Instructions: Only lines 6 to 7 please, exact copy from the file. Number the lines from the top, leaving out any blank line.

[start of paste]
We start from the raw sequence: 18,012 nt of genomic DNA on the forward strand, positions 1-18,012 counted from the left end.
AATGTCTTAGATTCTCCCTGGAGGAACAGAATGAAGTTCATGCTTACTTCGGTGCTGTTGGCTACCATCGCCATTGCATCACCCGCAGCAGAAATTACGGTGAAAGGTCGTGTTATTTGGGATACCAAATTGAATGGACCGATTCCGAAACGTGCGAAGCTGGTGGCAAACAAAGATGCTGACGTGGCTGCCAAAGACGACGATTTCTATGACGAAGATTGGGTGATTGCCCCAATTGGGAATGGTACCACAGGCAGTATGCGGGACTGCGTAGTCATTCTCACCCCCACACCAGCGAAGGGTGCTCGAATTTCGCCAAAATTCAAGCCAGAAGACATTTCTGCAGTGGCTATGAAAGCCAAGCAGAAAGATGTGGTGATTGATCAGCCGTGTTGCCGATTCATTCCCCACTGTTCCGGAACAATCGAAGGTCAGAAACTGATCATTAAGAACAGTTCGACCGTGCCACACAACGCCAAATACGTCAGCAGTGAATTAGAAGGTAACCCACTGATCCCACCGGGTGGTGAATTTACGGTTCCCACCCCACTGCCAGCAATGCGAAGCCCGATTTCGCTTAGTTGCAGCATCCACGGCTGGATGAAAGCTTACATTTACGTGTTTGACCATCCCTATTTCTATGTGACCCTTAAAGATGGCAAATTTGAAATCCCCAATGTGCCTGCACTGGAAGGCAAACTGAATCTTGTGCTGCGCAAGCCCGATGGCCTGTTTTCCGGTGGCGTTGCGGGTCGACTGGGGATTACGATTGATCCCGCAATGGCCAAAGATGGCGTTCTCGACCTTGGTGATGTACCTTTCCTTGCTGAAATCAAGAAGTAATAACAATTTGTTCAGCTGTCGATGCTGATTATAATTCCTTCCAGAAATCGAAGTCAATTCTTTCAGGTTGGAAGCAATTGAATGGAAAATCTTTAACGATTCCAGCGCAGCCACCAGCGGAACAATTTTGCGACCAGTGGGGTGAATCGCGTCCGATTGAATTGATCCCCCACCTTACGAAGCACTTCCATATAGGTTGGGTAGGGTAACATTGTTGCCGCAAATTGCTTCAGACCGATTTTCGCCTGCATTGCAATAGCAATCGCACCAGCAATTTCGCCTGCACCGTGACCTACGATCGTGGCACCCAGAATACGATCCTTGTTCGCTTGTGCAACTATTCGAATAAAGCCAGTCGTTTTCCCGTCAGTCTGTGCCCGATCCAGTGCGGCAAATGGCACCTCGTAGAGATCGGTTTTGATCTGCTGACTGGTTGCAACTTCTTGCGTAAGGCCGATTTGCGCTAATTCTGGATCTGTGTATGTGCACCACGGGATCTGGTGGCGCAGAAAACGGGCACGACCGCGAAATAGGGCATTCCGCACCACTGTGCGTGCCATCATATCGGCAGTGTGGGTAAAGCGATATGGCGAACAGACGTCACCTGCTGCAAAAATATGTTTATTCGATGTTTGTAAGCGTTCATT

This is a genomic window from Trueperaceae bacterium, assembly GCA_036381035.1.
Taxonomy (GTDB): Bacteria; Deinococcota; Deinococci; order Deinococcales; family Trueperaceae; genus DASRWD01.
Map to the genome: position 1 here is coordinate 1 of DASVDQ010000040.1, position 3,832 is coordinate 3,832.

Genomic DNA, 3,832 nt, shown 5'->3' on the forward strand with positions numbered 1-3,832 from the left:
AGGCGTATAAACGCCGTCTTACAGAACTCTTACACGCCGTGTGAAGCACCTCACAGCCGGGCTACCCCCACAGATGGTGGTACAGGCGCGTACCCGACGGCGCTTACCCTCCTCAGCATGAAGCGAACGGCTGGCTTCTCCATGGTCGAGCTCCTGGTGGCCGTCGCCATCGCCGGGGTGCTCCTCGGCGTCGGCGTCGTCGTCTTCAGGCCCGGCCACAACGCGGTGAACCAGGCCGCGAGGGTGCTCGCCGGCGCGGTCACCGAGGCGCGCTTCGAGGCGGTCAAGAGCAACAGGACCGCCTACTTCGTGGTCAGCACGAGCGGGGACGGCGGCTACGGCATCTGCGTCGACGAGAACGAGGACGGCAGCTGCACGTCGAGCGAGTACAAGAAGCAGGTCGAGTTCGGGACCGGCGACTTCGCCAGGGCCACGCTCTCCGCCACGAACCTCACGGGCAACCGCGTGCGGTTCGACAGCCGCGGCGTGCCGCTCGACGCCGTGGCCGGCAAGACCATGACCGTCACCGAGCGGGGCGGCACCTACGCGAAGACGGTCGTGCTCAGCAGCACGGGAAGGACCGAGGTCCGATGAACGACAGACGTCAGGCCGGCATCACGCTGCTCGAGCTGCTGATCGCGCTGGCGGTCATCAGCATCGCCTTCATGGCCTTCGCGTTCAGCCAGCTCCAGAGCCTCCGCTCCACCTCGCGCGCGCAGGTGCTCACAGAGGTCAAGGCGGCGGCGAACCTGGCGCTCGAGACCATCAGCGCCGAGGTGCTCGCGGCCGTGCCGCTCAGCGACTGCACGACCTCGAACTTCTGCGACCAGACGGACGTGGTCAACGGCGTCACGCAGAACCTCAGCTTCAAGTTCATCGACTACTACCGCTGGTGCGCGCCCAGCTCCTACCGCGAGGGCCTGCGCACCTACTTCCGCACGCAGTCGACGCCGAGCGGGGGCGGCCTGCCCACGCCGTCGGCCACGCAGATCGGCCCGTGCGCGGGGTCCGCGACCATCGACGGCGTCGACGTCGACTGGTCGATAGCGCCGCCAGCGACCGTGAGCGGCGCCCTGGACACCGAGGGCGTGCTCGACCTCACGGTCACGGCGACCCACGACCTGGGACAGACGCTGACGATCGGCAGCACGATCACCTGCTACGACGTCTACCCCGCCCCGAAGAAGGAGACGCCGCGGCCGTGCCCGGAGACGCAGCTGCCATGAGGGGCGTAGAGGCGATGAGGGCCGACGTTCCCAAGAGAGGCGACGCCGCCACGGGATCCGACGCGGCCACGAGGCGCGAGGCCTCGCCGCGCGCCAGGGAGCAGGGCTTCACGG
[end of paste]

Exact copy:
Genomic DNA, 3,832 nt, shown 5'->3' on the forward strand with positions numbered 1-3,832 from the left:
AGGCGTATAAACGCCGTCTTACAGAACTCTTACACGCCGTGTGAAGCACCTCACAGCCGGGCTACCCCCACAGATGGTGGTACAGGCGCGTACCCGACGGCGCTTACCCTCCTCAGCATGAAGCGAACGGCTGGCTTCTCCATGGTCGAGCTCCTGGTGGCCGTCGCCATCGCCGGGGTGCTCCTCGGCGTCGGCGTCGTCGTCTTCAGGCCCGGCCACAACGCGGTGAACCAGGCCGCGAGGGTGCTCGCCGGCGCGGTCACCGAGGCGCGCTTCGAGGCGGTCAAGAGCAACAGGACCGCCTACTTCGTGGTCAGCACGAGCGGGGACGGCGGCTACGGCATCTGCGTCGACGAGAACGAGGACGGCAGCTGCACGTCGAGCGAGTACAAGAAGCAGGTCGAGTTCGGGACCGGCGACTTCGCCAGGGCCACGCTCTCCGCCACGAACCTCACGGGCAACCGCGTGCGGTTCGACAGCCGCGGCGTGCCGCTCGACGCCGTGGCCGGCAAGACCATGACCGTCACCGAGCGGGGCGGCACCTACGCGAAGACGGTCGTGCTCAGCAGCACGGGAAGGACCGAGGTCCGATGAACGACAGACGTCAGGCCGGCATCACGCTGCTCGAGCTGCTGATCGCGCTGGCGGTCATCAGCATCGCCTTCATGGCCTTCGCGTTCAGCCAGCTCCAGAGCCTCCGCTCCACCTCGCGCGCGCAGGTGCTCACAGAGGTCAAGGCGGCGGCGAACCTGGCGCTCGAGACCATCAGCGCCGAGGTGCTCGCGGCCGTGCCGCTCAGCGACTGCACGACCTCGAACTTCTGCGACCAGACGGACGTGGTCAACGGCGTCACGCAGAACCTCAGCTTCAAGTTCATCGACTACTACCGCTGGTGCGCGCCCAGCTCCTACCGCGAGGGCCTGCGCACCTACTTCCGCACGCAGTCGACGCCGAGCGGGGGCGGCCTGCCCACGCCGTCGGCCACGCAGATCGGCCCGTGCGCGGGGTCCGCGACCATCGACGGCGTCGACGTCGACTGGTCGATAGCGCCGCCAGCGACCGTGAGCGGCGCCCTGGACACCGAGGGCGTGCTCGACCTCACGGTCACGGCGACCCACGACCTGGGACAGACGCTGACGATCGGCAGCACGATCACCTGCTACGACGTCTACCCCGCCCCGAAGAAGGAGACGCCGCGGCCGTGCCCGGAGACGCAGCTGCCATGAGGGGCGTAGAGGCGATGAGGGCCGACGTTCCCAAGAGAGGCGACGCCGCCACGGGATCCGACGCGGCCACGAGGCGCGAGGCCTCGCCGCGCGCCAGGGAGCAGGGCTTCACGG